Quercetin and Vitamin C May Protect Brain Cells

Quercetin and Vitamin C Pack a One-Two Punch

Quercetin and Vitamin C
May Protect Brain Cells

Their antioxidant action, dramatically evident in the
laboratory, could be a weapon against Alzheimer’s
By Will Block

n apple a day keeps the doctor away. How often have you heard that old saw? Don’t you wish you had a dollar for every time you did? Another way to look at it is to wonder whether every apple you’ve ever eaten may have saved you a dollar in medical costs in the long run. Eating healthy foods (and avoiding unhealthy ones) is, after all, one of the best ways to ensure a long, healthy life without too many costly visits to the doctor’s office or hospital. And when it comes to healthy foods, few have such wholesome appeal as apples. They have enjoyed a special place in our culture ever since the Garden of Eden, when Eve took that first, fateful bite of the forbidden fruit from the tree of knowledge of good and evil.

Eating that apple imbued Adam and Eve with knowledge of sin—but it’s knowledge of science that concerns us here. What science has told us recently is that apples may be even better for our health—including our mental health—than we had thought, owing to a chemical compound called quercetin, which is prevalent in apple skins (especially the red ones). The primary medicinal use for quercetin is in the treatment of capillary fragility.1 Here’s what the respected PDR for Nutritional Supplements has to say about quercetin:2
Quercetin may have antioxidant, anti-inflammatory, antiviral, immunomodulatory, anticancer, and gastroprotective activities. It may also have antiallergy activity and activity in preventing secondary complications of diabetes.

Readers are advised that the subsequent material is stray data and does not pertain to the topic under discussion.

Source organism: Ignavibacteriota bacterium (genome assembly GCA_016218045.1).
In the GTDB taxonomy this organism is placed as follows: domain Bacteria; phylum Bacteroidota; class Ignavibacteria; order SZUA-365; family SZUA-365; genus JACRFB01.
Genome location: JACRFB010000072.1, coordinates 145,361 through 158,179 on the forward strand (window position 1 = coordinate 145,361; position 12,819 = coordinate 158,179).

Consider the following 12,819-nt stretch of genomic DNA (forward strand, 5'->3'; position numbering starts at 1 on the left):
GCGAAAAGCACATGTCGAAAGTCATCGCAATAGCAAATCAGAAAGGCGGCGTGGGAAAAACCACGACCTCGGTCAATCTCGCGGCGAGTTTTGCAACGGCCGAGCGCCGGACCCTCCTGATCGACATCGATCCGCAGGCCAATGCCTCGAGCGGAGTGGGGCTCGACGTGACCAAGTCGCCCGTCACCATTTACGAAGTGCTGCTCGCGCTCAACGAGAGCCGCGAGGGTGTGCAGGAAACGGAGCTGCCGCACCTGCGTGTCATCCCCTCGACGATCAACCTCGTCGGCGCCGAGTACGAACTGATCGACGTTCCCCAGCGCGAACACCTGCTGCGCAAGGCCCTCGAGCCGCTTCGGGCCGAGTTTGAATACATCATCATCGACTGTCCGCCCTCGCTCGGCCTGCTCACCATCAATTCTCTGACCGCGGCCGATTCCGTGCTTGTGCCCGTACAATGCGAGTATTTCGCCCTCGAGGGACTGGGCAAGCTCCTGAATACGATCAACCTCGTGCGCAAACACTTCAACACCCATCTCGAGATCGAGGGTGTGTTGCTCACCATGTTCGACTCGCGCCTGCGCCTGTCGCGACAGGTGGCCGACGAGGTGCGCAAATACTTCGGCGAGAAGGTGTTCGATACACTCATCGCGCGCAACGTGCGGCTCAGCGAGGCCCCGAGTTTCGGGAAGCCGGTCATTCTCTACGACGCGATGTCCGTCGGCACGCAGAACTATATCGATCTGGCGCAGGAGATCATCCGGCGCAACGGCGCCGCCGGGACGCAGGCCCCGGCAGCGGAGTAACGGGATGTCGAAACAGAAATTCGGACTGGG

A Good Reason for Supplementing with Quercetin

That gets your attention, doesn’t it? Let’s find out more about this remarkable compound. Quercetin (pronounced kwur´si-tin) is a flavonoid, a member of a class of polyphenolic compounds known for their strong antioxidant activity. It’s found not just in apples, but also in onions, red wine, green tea, and St. John’s wort, and it’s widely distributed throughout the plant kingdom in rinds and barks. The name comes, in fact, from the Latin quercetum, meaning oak forest (from quercus, oak).

So to get quercetin in our diet, we could chew bark, or we could eat apples or onions, or drink wine or tea. All but one of those sound delightful and are undeniably healthful for many reasons that go far beyond the benefits of quercetin. But there is, of course, another way to get quercetin, and that is through supplementation, which guarantees a reliable and optimal daily intake. One reason for wanting that is that quercetin may be beneficial in helping to prevent Alzheimer’s disease, according to researchers in the Department of Food Science and Technology at Cornell University.3*

*A supplement with proven efficacy in treating mild to moderate cases of Alzheimer’s, and probably in helping to prevent it in the first place, is galantamine. See the sidebars for some new information on this invaluable substance.